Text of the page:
Perth and Kinross Tree Warden Network is one of about 200 networks of volunteers across Britain, the whole idea having been started by The Tree Council in 1990 as a response to the huge loss of historic landscapes and trees following a series of severe gales. Our local scheme started in 1993, run by the local authority; but since April 2011 the Network has been entirely run by volunteers within the national scheme. It is supported by The Forestry Commission Scotland and Tayside Biodiversity Partnership, retaining links with the local authority.
Tree wardens are the eyes and ears of the community regarding trees and woodlands. They receive regular professional training so that they can identify individual species and understand their habitat requirements and problems, as well as understand the law as it affects trees in both town and country. They monitor the loss of trees and promote their replacement with the owners. Wardens also keep an eye on felling and report it to the local authority or the Forestry Commission for action by them. Importantly, they comment on planning applications regarding trees and contribute to government consultations on issues affecting trees. On the proactive side, wardens learn to survey trees and promote planting or management schemes. Currently, they are also preparing a series of leaflets, the first of which is the Perth & Kinross Bluebell Trail. This will be published next spring and give details of both bluebell woods that are easily accessible to walk in, as well as drives that pass bluebell woods that do not have car parking nearby or are not easily accessible to the public.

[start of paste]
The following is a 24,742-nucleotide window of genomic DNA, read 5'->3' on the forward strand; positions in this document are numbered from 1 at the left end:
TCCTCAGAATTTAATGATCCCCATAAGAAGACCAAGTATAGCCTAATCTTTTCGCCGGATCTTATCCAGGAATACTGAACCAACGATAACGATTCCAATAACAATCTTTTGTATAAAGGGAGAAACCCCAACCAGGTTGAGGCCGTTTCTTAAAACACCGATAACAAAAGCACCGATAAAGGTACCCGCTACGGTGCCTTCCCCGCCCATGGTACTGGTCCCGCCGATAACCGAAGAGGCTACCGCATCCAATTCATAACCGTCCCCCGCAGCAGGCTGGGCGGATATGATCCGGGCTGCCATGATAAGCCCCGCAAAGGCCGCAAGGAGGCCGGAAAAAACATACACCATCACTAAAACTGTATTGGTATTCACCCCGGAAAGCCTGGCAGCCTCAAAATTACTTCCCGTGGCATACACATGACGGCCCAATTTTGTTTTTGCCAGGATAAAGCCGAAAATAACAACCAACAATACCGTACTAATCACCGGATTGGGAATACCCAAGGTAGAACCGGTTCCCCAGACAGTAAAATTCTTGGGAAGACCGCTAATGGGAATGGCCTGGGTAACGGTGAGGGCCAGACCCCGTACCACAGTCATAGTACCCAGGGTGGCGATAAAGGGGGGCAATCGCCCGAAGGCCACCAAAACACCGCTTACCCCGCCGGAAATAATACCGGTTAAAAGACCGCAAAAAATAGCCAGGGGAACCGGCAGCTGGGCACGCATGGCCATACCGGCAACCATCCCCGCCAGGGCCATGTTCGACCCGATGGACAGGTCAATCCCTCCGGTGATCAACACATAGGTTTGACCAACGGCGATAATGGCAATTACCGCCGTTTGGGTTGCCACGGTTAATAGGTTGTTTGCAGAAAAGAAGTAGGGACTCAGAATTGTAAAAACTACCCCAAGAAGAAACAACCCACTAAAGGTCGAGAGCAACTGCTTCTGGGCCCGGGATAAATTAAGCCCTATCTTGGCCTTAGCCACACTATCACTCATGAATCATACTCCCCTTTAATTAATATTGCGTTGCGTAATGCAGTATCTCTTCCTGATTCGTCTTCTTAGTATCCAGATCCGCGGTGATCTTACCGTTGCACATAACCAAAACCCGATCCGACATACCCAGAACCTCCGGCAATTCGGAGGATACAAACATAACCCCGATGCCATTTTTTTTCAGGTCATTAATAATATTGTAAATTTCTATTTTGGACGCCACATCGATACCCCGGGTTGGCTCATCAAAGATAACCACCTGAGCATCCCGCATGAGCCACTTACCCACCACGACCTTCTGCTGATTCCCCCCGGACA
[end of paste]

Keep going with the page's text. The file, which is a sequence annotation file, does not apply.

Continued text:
Tree wardens act as they do out of a sincere belief that trees are an essential part of our natural and cultural heritage: trees significantly reduce carbon emissions, and they provide an essential component in securing biodiversity upon which we all depend for our well-being.